Interview with Impure Wilhelmina vocalist/guitarist Michael Schindl | By Nicholas Senior
Remember those cast-iron radiators that probably heated your grandparents’ house? Those radiators were to heat what Impure Wilhelmina are to evocative music. You see (or hear), this veteran Swiss group have been perfecting their expressive and intense form of post-metal over their 20-year existence, and their latest creation, Radiation—released July 7 via Season Of Mist—seriously radiates emotion from its very pores. This is the kind of record that leaves the listener floored, flabbergasted, and fraught with more feelings than they know what to do with. This is music that crawls up to you ever so slowly and envelops you with emotion.
Impure Wilhelmina’s mix of post-hardcore, gothic rock—their moniker comes from the heroine of “Dracula”—and atmospheric metal is at its peak on Radiation. The natural ebb and flow of these songs mark moments of real darkness and peaks of true beauty. Vocalist and guitarist Michael Schindl explains that this idea formed early and was very intentional. “Through the years, I became more confident with my voice and, also, with my musical expressivity in general,” he shares. “The challenge for us was to transmit this expressivity and keep the emotion as intense as it was during the creative phase. We really want to irradiate the listener with this, and that’s why the album is called Radiation. It’s a title that we chose a long time before we started to record, and I think it helped us, like a leitmotiv.”
Radiation really is an incredible listen, and the band are far more efficient at evoking those feelings than those old household radiators were at pumping out heat. Schindl’s haunting vocals complement the music so satisfyingly that it almost sounds dissonant at times. However, while the music is pleasing, the record’s lyrics deal with the darkness of human nature. Schindl explains, “Some themes [that] are going through the whole record: human relationships and condition, psychological and physical violence, anger, solitude, and love. These lyrics were mainly written in a six-month period that was not easy for me, and for this reason, they are so dark—but I always wrote about the dark side of the human mind in Impure Wilhelmina.”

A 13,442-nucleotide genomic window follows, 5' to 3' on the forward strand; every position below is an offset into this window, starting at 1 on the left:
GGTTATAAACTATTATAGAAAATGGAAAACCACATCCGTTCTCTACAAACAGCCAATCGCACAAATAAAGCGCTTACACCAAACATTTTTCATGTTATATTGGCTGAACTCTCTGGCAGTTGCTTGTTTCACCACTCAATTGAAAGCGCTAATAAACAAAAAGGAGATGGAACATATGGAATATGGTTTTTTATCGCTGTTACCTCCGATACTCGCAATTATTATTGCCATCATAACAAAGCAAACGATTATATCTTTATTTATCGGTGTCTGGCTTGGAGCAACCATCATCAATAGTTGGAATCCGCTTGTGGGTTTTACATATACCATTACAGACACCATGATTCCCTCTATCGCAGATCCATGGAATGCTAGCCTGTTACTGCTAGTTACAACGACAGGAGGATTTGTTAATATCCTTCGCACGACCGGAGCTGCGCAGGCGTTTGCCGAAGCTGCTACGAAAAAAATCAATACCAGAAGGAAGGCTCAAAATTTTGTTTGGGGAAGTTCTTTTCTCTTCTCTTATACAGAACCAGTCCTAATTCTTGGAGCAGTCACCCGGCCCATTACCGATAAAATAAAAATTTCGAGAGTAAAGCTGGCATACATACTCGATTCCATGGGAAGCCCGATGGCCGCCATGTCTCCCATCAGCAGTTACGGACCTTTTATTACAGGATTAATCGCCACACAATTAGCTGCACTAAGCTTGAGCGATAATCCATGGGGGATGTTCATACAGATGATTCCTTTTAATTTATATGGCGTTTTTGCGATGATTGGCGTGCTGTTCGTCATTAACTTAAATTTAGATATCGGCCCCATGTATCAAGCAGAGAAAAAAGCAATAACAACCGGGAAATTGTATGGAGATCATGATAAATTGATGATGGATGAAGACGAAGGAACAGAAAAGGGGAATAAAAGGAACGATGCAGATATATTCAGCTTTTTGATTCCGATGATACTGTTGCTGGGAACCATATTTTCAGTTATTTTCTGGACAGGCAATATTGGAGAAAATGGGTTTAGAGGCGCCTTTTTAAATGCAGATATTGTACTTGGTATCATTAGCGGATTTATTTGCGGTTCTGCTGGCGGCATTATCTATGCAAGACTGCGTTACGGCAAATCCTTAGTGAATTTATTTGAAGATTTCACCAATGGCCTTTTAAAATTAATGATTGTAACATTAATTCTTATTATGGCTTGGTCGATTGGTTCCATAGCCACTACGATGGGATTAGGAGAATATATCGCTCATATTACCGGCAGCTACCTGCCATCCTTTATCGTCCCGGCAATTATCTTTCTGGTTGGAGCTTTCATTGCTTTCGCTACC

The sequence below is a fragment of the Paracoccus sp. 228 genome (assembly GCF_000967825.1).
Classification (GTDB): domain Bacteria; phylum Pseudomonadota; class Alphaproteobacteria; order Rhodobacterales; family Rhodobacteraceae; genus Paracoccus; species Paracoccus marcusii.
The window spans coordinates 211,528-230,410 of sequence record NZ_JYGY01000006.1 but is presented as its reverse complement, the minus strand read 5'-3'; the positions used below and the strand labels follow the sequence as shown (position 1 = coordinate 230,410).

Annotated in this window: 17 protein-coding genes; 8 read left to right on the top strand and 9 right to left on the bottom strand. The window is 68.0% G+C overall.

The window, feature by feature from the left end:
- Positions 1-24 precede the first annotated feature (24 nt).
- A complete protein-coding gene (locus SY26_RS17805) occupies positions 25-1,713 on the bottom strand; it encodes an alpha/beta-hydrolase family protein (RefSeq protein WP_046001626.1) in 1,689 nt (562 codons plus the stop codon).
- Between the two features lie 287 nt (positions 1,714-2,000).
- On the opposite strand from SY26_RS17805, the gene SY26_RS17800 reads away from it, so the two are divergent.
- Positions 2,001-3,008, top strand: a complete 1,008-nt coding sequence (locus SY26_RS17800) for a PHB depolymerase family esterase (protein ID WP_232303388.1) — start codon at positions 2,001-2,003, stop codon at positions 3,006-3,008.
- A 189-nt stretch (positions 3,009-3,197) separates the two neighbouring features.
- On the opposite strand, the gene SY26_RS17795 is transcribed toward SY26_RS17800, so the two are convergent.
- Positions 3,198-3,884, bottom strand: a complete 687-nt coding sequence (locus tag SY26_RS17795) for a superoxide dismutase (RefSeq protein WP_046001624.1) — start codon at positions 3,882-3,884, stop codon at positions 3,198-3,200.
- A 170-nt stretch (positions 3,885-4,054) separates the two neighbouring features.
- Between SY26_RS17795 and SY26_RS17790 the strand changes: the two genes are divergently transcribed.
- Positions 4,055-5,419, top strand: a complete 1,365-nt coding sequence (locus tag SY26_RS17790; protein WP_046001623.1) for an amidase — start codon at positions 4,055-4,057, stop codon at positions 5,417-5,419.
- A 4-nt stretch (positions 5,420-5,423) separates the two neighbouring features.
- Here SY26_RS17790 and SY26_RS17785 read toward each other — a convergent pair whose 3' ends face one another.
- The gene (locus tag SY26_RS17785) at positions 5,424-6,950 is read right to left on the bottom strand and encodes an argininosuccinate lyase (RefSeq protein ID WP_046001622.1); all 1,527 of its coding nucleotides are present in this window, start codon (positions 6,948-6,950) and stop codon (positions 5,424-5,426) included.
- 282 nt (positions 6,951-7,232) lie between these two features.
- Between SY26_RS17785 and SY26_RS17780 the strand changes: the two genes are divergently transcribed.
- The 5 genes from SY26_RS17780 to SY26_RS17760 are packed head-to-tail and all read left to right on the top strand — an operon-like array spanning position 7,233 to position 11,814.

Music scenes are built on camaraderie, but as is common with many artists, Schindl’s relationship with this idea of community is a bit challenging. “Being a very introverted person who always enjoyed solitude, I never really try to fit into a community, but, of course, people around me are important,” he admits. “I’m not a misfit or a misanthrope—even if I was cultivating this kind of attitude when I was younger, like a true metalhead, you know? On this point, I think I’ve changed my mind, trying to be more open and more conscious about what I can give and receive. I try to be more positive, keeping all the negative vibes for the music, which means that, in the future, my lyrics will maybe become even darker.”
“I’ve always seen a community like the less common denominator of individual singularities and a source of alienation, which is another theme of my lyrics,” he adds, “but this point of view may change, because of the growing importance for me of self-help, empathy, and care that can be found in a community.”